BUUMBA CHIMBULU writes
THE International Monetary Fund (IMF) has urged countries to start thinking of ways to make best use of the US$650 billion allocation of Special Drawing Rights which will soon be provided to member states.
IMF advice on overall policy frameworks can support member states’ efforts to create dynamic business environment and facilitate more private investment in connectivity.
This is according to the IMF Managing Director, Kristalina Georgieva, at a “Presidential panel within the Business Forum on the topic: “Three Seas Initiative: А path to smart development and comprehensive economic growth.”
“And the decision we will soon take on a new US$650 billion allocation of Special Drawing Rights will provide a contribution to building your reserves – it may be worth thinking of ways to make best use of this added space for the 3SI mission you are set to pursue,” Ms Georgieva said.
The IMF in the coming weeks is set to approve an increase in SDRs for its members totalling an additional US$650 billion.
This comes a few weeks after the world’s richest nations, the G7 recently met at their annual summit where deliberations concerning how to assist developing nations fight Covid-19 and global combating of climate change were key agenda items.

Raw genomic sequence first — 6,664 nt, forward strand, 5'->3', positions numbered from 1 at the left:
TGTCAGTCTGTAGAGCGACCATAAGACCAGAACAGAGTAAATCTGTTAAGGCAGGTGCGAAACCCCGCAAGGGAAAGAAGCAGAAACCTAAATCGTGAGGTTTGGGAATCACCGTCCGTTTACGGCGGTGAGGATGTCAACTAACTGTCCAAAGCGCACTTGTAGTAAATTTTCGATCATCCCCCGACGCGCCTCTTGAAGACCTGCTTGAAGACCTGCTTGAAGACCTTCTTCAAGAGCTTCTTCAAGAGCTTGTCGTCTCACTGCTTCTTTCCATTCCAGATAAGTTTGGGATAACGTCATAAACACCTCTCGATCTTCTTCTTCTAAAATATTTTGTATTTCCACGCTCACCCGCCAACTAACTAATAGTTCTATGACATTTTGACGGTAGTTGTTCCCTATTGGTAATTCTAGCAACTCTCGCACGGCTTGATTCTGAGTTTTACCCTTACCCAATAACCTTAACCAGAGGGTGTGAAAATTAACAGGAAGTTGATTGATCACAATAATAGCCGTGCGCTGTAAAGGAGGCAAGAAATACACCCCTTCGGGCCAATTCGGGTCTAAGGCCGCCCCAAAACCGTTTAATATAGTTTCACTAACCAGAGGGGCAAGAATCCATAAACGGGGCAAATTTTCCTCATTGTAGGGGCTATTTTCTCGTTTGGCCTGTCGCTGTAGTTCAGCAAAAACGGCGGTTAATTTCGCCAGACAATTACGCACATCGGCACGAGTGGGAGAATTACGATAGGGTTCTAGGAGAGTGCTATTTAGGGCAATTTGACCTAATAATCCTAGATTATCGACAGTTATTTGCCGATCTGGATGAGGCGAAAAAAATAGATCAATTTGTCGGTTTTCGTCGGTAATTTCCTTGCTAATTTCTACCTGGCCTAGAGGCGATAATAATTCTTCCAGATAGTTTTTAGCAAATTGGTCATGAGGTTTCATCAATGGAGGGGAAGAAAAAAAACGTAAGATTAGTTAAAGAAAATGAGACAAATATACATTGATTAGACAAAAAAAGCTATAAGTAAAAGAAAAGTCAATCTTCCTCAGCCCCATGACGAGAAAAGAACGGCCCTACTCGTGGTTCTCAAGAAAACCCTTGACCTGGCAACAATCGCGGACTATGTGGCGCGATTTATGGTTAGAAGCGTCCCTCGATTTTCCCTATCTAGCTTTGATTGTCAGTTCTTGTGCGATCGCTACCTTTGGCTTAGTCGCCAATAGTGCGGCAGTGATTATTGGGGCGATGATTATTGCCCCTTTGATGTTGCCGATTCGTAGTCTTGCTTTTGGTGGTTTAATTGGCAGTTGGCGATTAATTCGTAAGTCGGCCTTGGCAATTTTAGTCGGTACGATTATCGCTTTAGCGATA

Zambia is among the member states to benefit from the Special Drawing Rights.
Recently, the Economics Association of Zambia (EAZ) National Secretary, Mutisunge Zulu, in an interview said this would boost Zambia’s foreign exchange reserves.
Mr Zulu said the development once approved did spell hope for an opportunity to shore up decade low foreign exchange reserves for Zambia.
According to Mr Zulu, this was a positive development for Zambia with an additional US$1.3 billion accounting for 0.02 percent the country’s SDR quota.
“Being the first African nation to default on its coupon payments on dollar bonds in Covid-19 period 2020, an injection of that magnitude will cushion Zambia from the acute dollar liquidity bottlenecks it has faced manifesting in foreign exchange scarcity and widening backlogs that have adversely impacted the ease of doing business.